1. What is a good age to start learning a stringed instrument?

A. There are different age recommendations depending on instrument. However, don't be discouraged, there are plenty of things to learn for younger students who wish to get a head start on their instrument of choice. Here are my age recommendations (may depend on height and size of individual child):
            Piano- as early as 3 years old
            Violin- as early as 4 years old
            Viola- as early as 5 years old
            Cello- as early as 5 years old
            Bass- as early as 10 years old

2. How much time should we practice?
   
A. Your child and I will discuss practice schedules in our weekly lessons. Generally, I recommend that beginner students practice at least 20-30 min a day, intermediate students at least 40-90 min a day, advanced at least 2-5 hours a day, and college level at least 6-8 hours a day. I understand that most children have after school activities and homework so note that every child is different. That is why it is best that practice schedules be discussed individually.

3. Purchase vs. Renting?

A. This can be a complicated questions, definitely bring this up in your child's lesson. Generally, I do not recommend investing in an instrument until the student has reached the advanced level. Purchasing an instrument is an investment and should be treated like one. Quality instruments can be quite expensive and will often require insurance. It is best to wait until your child is deeply invested in continuing to learn music before making such an important purchase. When it is time to purchase an instrument, I will be happy to make recommendations and listen to various choices. The purchasing process can be long, but finding the right instrument is well worth the wait.

4. Should I sit in on my child's lesson?

A. This depends on the level and age of your child. For all beginners, I strongly recommend a parent be present during weekly lessons. You may be asked to join in on a game or try a new technique with your child. As your child grows more independent, you may decide to leave the lesson and sit in another room or wait in your car. Eventually, the goal is to have the student become completely responsible and self-reliant. But, if you notice your child acting up in lessons, I may ask you to leave. In my experience, a child will sometimes try to "show-off" for the parent who is watching their lesson.

5. What happens if we need to miss a lesson?

A. Please see my studio policies to help you answer this question. You must notify me in advance when you know you need to miss a lesson. Only family or weather emergencies are an acceptable excuse for a missed lesson with less than 24 hours notice. You can always fill out a switch request--this will send a notice to the entire studio allowing anyone who can temporarily switch lesson day/times with you to respond. It is your responsibility to keep me informed on any confirmed lesson switches.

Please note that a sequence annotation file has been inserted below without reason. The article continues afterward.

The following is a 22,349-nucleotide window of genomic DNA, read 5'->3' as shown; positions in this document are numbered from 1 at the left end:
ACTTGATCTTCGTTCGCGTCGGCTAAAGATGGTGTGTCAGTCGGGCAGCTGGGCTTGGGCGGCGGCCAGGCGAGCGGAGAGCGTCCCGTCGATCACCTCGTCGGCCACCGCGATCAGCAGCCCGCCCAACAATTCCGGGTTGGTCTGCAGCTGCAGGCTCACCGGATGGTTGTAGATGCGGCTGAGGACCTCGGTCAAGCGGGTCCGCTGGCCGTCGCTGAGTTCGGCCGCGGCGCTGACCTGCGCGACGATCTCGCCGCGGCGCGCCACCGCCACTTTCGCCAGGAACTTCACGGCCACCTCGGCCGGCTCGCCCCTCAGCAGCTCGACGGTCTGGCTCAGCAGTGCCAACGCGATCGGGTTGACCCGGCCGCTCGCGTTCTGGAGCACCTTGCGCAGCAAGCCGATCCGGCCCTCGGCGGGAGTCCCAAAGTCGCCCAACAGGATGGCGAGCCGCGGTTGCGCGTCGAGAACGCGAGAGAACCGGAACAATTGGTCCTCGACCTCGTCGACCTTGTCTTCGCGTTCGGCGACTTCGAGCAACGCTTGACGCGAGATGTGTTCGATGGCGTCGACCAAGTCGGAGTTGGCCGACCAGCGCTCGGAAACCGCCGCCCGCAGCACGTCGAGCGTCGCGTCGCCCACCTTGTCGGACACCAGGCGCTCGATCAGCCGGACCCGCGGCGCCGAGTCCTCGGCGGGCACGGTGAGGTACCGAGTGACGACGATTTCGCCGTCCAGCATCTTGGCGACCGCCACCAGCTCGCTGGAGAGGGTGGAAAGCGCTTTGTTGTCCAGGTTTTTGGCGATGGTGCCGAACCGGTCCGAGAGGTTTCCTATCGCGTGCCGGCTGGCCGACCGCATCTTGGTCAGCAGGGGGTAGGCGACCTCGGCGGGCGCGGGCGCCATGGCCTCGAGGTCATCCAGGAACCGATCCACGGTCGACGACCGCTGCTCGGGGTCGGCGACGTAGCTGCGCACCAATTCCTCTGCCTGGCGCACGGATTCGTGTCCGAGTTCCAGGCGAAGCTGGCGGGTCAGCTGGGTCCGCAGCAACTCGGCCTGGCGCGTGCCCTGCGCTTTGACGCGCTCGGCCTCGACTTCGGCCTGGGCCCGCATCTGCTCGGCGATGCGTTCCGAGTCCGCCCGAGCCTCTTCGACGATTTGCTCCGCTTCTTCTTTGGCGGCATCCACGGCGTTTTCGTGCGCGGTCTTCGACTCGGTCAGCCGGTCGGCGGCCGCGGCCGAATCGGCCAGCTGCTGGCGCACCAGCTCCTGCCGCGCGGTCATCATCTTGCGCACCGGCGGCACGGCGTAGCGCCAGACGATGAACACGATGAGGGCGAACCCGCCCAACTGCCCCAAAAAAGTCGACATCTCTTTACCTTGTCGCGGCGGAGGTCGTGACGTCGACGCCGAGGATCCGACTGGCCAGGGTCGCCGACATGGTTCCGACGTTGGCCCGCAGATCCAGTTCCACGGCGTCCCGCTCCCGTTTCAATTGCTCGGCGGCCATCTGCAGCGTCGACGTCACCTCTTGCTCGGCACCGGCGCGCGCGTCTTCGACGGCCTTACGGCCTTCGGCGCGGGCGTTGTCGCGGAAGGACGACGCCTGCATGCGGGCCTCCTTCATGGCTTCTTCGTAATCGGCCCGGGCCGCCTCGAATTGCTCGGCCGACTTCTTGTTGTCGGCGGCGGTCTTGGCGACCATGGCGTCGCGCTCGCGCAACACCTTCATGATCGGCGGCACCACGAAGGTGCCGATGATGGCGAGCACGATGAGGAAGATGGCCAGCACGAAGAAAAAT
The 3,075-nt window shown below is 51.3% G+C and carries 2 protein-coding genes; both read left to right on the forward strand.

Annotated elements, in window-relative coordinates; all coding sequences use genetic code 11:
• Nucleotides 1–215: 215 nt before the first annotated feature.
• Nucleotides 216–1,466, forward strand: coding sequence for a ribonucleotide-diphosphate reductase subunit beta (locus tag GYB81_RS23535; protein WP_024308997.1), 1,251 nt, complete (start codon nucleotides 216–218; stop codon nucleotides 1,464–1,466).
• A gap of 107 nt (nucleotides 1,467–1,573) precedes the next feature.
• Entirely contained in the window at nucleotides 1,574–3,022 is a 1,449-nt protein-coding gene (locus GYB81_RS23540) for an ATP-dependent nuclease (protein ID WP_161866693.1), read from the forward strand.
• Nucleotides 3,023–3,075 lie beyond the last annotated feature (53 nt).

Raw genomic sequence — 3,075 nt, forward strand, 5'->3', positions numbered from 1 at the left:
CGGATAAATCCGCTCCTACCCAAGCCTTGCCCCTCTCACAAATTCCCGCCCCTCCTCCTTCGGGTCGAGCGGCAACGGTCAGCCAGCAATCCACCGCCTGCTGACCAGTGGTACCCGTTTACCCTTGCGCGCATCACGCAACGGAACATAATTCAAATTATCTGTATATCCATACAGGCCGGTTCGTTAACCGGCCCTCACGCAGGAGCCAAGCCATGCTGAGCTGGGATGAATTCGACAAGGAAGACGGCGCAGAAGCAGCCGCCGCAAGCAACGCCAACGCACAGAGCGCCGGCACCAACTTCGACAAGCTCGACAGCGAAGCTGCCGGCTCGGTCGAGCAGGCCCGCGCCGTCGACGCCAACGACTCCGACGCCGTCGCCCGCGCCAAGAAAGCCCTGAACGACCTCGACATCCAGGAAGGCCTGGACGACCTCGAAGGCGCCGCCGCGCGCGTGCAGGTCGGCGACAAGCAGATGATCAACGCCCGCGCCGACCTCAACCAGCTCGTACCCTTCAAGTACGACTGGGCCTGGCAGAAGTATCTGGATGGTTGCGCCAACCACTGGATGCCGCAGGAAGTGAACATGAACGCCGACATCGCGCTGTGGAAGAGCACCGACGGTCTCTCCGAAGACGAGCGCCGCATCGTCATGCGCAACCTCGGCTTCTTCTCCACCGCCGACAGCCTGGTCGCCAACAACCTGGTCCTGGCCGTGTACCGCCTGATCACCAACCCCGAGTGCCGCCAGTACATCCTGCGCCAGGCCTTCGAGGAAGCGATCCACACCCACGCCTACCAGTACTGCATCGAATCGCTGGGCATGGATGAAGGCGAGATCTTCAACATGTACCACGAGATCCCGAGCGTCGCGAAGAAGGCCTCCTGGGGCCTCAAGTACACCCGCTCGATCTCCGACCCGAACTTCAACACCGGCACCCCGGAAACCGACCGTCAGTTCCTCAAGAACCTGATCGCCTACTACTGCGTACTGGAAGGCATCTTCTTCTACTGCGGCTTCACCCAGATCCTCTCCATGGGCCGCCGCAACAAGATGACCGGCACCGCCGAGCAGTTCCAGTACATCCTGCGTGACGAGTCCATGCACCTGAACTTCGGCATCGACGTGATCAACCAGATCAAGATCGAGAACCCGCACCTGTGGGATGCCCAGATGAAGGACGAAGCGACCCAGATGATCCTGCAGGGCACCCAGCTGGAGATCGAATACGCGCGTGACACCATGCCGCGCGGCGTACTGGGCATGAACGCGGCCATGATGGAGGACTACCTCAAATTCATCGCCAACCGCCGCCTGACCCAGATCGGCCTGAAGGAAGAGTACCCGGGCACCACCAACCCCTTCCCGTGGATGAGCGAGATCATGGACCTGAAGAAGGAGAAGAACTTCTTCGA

6. What is proper concert attire?

A. As part of the learning process, we will have regular studio recitals and other performance opportunities. Appropriate concert attire is somewhat conservative: no flip-flops, tennis shoes, t-shirts, tank tops, or other revealing clothing. All skirts must be below the knee (especially for cello students). You may wear a suit and jacket if you would like--however, it is not required (also, you may overheat!). But, above all, please practice in your concert attire! You must feel comfortable wearing your fancy get-up so that come concert time, nothing will throw you off!            

7. What should I do if I break a string or another part of my instrument?

A. Don't panic! If I am available, please call ahead and I will happily change a string for you provided you have an extra. Always carry a full set! If you are renting, take your instrument to the dealer, they will change your string as well. Consult your rental agreement for more information. For more severe damage, you may need to take your instrument to a luthier. Please visit the Fun Stuff tab under Current Students to view some recommended violin shops in the area.

8. Here is a great article on the benefits of learning to play an instrument!

http://www.childrensmusicworkshop.com/advocacy/best-thing-your-parents-ever-did/

Don't forget to log those practice hours! 


A young Joshua Bell performing the third movement of the Wieniawski violin concerto in F#minor